Labour Market Frictions, Job Insecurity and the Flexibility of the Employment Relationship
We analyse a search model of the labour market in which firms and workers meet bilaterally and negotiate over wages in the presence of private information. We show that a fall in labour market frictions induces more aggressive wage bargaining behaviour, which in turn leads to a costly increase in job insecurity. This adverse insecurity effect can be so large that firms and workers who are in an employment relationship can be made worse off by a fall in labour market frictions. In contrast, firms and workers who are not in an employment relationship and are searching the market for a counterpart are always made better off by such a fall in labour market frictions. We then endogenize the organizational structure of the employment relationship and show that a fall in labour market frictions induces a one-off reorganization in which firms and workers switch from a rigid employment relationship to a flexible one. This reorganization leads to a large, one-off increase in job insecurity and unemployment.
If you experience problems downloading a file, check if you have the proper application to view it first. In case of further problems read the IDEAS help page. Note that these files are not on the IDEAS site. Please be patient as the files may be large.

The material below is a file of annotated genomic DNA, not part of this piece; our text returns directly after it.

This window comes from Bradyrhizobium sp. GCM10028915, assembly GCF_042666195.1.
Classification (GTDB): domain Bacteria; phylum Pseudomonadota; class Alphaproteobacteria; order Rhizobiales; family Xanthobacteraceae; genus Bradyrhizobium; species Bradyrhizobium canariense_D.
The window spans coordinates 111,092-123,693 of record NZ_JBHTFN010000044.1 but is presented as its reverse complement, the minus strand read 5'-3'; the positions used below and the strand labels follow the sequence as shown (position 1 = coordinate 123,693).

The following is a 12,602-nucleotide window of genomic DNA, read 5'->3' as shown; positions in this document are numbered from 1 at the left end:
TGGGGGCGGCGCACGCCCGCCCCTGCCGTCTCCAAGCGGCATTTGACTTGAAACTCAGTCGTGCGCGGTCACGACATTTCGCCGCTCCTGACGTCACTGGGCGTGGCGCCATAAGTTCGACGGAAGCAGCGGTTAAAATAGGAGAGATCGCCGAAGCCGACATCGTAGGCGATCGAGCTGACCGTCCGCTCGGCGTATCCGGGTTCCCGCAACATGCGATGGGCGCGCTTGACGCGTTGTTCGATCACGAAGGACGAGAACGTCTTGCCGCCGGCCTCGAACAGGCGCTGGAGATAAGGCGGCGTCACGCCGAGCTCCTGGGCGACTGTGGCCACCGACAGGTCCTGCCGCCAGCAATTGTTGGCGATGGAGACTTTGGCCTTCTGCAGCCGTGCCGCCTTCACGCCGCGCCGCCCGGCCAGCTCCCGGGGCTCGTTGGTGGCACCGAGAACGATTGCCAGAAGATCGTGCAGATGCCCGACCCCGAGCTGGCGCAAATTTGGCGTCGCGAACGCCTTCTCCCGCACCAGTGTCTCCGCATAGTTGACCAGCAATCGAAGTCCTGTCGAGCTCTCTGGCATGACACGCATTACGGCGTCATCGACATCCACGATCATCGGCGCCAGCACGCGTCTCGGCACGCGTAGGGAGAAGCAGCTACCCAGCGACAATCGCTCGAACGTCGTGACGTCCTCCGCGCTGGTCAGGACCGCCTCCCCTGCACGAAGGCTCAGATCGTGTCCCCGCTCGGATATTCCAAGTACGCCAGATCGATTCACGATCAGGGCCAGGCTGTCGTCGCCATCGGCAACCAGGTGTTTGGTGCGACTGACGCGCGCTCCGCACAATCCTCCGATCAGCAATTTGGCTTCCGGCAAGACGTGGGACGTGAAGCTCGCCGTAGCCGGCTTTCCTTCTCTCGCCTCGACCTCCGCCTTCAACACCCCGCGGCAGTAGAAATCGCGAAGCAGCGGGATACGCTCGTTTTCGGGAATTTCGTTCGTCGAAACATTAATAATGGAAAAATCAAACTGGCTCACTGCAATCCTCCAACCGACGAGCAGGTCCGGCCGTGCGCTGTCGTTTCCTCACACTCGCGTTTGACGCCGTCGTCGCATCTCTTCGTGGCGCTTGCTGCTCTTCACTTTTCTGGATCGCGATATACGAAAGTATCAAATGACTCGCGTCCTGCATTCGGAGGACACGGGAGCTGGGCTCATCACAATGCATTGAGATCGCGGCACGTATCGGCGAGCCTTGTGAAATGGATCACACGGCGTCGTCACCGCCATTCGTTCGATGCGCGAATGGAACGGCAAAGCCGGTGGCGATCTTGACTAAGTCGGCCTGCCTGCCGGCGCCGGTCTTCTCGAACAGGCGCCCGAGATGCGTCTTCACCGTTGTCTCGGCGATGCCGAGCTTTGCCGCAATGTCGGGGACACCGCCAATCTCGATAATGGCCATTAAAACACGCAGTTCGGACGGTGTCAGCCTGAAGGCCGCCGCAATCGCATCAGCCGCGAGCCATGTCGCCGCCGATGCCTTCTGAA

As the access to this document is restricted, you may want to look for a different version under "Related research" (further below) or search for a different version of it.
|Date of creation:||Jan 2004|
|Contact details of provider:|| Postal: Centre for Economic Policy Research, 77 Bastwick Street, London EC1V 3PZ.|
Phone: 44 - 20 - 7183 8801
Fax: 44 - 20 - 7183 8820
|Order Information:|| Email: |
Please report citation or reference errors to , or , if you are the registered author of the cited work, log in to your RePEc Author Service profile, click on "citations" and make appropriate adjustments.:
- Hall, Robert E & Lazear, Edward P, 1984.
"The Excess Sensitivity of Layoffs and Quits to Demand,"
Journal of Labor Economics,
University of Chicago Press, vol. 2(2), pages 233-257, April.
- Robert E. Hall & Edward P. Lazear, 1982. "The Excess Sensitivity of Layoffs and Quits to Demand," NBER Working Papers 0864, National Bureau of Economic Research, Inc.
- Leora Friedberg & Michael T. Owyang, 2004. "Explaining the evolution of pension structure and job tenure," Working Papers 2002-022, Federal Reserve Bank of St. Louis.
- Leora Friedberg & Michael Owyang, 2004. "Explaining the Evolution of Pension Structure and Job Tenure," NBER Working Papers 10714, National Bureau of Economic Research, Inc.
- Mortensen, Dale T. & Pissarides, Christopher A., 1999. "New developments in models of search in the labor market," Handbook of Labor Economics,in: O. Ashenfelter & D. Card (ed.), Handbook of Labor Economics, edition 1, volume 3, chapter 39, pages 2567-2627 Elsevier.
- Mortensen, Dale T & Pissarides, Christopher, 1999. "New Developments in Models of Search in the Labour Market," CEPR Discussion Papers 2053, C.E.P.R. Discussion Papers.
- Bergemann, Annette & Mertens, Antje, 2000. "Job stability trends, layoffs and quits: An empirical analysis for West Germany," SFB 373 Discussion Papers 2001,102, Humboldt University of Berlin, Interdisciplinary Research Project 373: Quantification and Simulation of Economic Processes.